Ladies Street Gowns and Wraps - 1904
At this time of the winter the street costume is most important, and the styles are so thoroughly settled that it is quite safe for the most conservative to choose an outfit, if it has not already been chosen, as well as the wrap to wear over the street gown and the wrap for the carriage and also for evening wear.
A cheerful fact among the many puzzling ones is that the walking length skirt is universally recognized as the correct thing for all but useful costumes.
Almost every good cloth or zibeline suit is made with two skirts, or there is an entirely distinct costume for street and reception wear. The skirts may be of fabric or velvet.
Velvet gowns, elaborately braided and embroidered, are unquestionably the smartest and have almost taken the place of the very elaborate light-colored cloth gowns of last winter.
These light cloth gowns are not by any means out of style and are worn for reception and theatre with coats or wraps to match, but the colored or black velvet costume with furs is for the moment somewhat smarter.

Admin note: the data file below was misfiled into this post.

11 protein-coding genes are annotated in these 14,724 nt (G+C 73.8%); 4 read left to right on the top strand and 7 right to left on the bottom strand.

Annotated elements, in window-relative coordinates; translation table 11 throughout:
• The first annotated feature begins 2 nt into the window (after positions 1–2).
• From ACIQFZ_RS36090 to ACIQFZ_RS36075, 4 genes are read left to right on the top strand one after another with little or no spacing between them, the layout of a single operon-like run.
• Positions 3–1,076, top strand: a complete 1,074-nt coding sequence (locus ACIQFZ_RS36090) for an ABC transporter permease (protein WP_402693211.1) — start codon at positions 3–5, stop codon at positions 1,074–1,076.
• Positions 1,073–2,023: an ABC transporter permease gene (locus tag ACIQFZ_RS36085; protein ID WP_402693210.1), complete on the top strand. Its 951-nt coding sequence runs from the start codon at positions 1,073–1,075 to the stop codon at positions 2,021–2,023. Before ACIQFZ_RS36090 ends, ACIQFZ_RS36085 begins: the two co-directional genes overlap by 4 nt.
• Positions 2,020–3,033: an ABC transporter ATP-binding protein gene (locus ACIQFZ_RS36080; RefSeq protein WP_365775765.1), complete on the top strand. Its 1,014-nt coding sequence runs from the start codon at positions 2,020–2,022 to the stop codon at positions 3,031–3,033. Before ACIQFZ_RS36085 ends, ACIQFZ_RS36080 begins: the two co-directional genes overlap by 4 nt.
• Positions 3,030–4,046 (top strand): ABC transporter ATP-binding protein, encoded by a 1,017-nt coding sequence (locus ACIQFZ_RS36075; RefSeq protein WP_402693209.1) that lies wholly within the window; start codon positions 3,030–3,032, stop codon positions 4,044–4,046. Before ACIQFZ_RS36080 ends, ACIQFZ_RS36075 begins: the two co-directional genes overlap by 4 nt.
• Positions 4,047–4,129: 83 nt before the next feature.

As usual, there are different st vies as regards coats. There are long coats, half-fitting, that cleverly suggest graceful, slender lines, and at the same time are shapeless. These coats either reach to the hem of the gown or are of three-quarter length.
Then there are the short coats, Eton shape at the back with long tabs in front, the tabs round or square, as preferred, and most elaborately braided and trimmed with appliqué of lace, but of the same color of velvet as the gown always.
The back of the jacket either fits closely to the figure or hangs loosely from the shoulders. These jackets are short enough in the back to show the wide belt of velvet or satin, the ends of which are finished with rhinestone buttons or buckles.